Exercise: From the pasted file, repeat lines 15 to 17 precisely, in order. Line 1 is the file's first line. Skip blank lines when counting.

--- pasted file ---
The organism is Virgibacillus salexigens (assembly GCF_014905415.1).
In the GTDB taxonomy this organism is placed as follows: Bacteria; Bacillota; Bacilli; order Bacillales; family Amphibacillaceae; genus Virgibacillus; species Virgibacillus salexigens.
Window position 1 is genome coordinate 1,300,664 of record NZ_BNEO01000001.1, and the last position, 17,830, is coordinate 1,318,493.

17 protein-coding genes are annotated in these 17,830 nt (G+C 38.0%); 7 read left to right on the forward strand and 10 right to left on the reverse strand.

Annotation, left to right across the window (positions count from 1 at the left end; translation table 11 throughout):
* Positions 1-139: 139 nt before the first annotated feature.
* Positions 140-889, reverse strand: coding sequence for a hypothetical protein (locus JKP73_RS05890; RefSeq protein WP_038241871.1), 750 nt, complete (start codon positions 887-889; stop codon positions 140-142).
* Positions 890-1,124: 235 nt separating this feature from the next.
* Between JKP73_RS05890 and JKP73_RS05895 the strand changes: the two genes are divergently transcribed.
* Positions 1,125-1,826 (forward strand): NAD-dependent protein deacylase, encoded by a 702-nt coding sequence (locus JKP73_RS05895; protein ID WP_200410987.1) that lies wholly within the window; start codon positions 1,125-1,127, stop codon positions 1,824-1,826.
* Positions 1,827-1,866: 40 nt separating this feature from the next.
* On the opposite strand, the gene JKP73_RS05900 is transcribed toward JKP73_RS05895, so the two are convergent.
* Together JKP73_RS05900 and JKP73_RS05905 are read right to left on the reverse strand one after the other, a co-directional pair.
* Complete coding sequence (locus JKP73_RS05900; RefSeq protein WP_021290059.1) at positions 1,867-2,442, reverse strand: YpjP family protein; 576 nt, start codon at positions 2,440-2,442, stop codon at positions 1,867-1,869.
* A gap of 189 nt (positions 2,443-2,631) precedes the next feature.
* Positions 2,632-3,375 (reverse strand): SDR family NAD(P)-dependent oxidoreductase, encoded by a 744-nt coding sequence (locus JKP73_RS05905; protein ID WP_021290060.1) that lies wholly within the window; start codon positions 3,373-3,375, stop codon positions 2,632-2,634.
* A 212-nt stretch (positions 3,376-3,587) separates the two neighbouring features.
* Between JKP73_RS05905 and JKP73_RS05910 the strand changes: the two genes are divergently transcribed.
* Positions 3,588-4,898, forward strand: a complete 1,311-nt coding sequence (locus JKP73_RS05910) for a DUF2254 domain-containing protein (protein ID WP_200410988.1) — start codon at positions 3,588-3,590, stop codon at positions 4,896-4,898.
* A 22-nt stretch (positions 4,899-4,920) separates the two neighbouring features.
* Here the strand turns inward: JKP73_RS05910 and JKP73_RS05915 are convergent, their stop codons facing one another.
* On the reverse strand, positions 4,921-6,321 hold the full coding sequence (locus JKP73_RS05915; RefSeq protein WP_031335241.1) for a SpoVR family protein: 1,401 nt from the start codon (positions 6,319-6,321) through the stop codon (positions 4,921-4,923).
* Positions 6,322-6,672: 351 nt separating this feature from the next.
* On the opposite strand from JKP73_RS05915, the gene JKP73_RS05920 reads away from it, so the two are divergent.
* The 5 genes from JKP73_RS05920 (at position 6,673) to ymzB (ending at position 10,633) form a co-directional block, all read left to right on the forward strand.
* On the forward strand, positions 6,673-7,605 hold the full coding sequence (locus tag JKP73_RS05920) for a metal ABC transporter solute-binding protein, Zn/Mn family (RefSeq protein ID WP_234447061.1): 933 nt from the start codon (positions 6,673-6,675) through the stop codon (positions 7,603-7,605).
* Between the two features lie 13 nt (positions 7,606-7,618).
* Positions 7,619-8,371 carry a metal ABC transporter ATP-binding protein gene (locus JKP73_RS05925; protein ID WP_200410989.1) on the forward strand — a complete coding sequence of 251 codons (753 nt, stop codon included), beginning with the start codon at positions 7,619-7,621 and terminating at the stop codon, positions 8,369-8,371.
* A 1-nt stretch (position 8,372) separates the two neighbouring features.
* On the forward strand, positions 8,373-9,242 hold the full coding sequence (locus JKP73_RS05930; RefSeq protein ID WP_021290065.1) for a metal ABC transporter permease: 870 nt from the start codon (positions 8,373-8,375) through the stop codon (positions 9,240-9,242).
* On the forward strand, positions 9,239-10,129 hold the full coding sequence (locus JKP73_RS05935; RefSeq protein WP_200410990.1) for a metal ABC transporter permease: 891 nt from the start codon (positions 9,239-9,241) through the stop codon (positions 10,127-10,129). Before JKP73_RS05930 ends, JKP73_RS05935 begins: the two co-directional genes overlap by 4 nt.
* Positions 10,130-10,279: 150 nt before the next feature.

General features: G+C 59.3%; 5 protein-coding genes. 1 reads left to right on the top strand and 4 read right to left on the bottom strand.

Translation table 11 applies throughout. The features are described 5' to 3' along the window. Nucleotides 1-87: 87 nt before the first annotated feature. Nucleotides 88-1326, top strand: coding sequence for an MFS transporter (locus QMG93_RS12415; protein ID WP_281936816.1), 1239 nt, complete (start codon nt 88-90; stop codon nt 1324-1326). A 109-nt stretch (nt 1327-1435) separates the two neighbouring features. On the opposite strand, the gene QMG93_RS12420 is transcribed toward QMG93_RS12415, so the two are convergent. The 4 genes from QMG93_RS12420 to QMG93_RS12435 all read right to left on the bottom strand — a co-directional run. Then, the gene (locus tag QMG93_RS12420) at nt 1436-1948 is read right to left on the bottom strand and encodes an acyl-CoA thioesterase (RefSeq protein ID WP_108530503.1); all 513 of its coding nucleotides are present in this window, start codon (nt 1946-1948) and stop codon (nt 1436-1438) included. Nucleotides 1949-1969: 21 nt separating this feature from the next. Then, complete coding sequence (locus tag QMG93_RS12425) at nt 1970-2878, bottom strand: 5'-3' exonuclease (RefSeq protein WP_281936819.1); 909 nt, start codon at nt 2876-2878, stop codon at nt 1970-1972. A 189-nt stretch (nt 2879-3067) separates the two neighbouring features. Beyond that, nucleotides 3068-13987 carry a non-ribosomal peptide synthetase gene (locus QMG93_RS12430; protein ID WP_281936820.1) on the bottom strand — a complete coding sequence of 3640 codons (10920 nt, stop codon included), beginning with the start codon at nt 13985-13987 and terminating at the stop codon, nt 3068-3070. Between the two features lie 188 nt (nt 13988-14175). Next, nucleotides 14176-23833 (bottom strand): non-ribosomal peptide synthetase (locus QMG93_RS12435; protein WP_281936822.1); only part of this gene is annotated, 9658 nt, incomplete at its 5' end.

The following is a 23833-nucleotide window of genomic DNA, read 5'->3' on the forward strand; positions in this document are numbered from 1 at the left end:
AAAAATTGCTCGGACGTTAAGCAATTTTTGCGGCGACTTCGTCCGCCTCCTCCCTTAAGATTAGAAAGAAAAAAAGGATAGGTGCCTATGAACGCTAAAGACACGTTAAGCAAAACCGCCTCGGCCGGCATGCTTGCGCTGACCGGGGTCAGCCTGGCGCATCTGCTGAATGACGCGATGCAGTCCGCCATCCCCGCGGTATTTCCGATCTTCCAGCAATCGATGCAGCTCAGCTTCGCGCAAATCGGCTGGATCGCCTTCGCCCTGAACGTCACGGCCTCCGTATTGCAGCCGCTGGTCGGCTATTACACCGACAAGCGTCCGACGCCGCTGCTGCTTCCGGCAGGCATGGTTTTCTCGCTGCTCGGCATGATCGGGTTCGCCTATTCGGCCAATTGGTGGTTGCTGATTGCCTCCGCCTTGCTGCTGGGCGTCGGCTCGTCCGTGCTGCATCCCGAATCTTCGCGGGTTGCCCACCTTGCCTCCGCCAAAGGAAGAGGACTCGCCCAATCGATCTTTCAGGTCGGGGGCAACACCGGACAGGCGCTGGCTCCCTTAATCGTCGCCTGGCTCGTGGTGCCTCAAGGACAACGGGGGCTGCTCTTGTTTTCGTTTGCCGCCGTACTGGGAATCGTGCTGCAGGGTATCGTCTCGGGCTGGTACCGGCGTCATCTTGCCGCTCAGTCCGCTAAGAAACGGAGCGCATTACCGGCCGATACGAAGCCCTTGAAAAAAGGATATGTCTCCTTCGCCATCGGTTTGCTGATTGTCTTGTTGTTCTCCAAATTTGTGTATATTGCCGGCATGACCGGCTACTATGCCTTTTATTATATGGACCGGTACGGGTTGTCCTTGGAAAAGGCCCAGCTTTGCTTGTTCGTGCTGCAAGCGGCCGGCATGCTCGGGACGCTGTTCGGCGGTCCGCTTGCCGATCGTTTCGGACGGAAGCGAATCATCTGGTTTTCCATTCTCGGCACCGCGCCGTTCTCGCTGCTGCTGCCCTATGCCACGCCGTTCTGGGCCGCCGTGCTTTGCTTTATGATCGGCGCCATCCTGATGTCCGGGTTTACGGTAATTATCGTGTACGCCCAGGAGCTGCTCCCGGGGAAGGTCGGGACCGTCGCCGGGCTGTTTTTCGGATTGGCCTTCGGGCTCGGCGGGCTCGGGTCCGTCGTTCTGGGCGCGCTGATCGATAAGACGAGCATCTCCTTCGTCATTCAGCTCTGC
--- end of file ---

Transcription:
* A gap of 189 nt (positions 2,443-2,631) precedes the next feature.
* Positions 2,632-3,375 (reverse strand): SDR family NAD(P)-dependent oxidoreductase, encoded by a 744-nt coding sequence (locus JKP73_RS05905; protein ID WP_021290060.1) that lies wholly within the window; start codon positions 3,373-3,375, stop codon positions 2,632-2,634.
* A 212-nt stretch (positions 3,376-3,587) separates the two neighbouring features.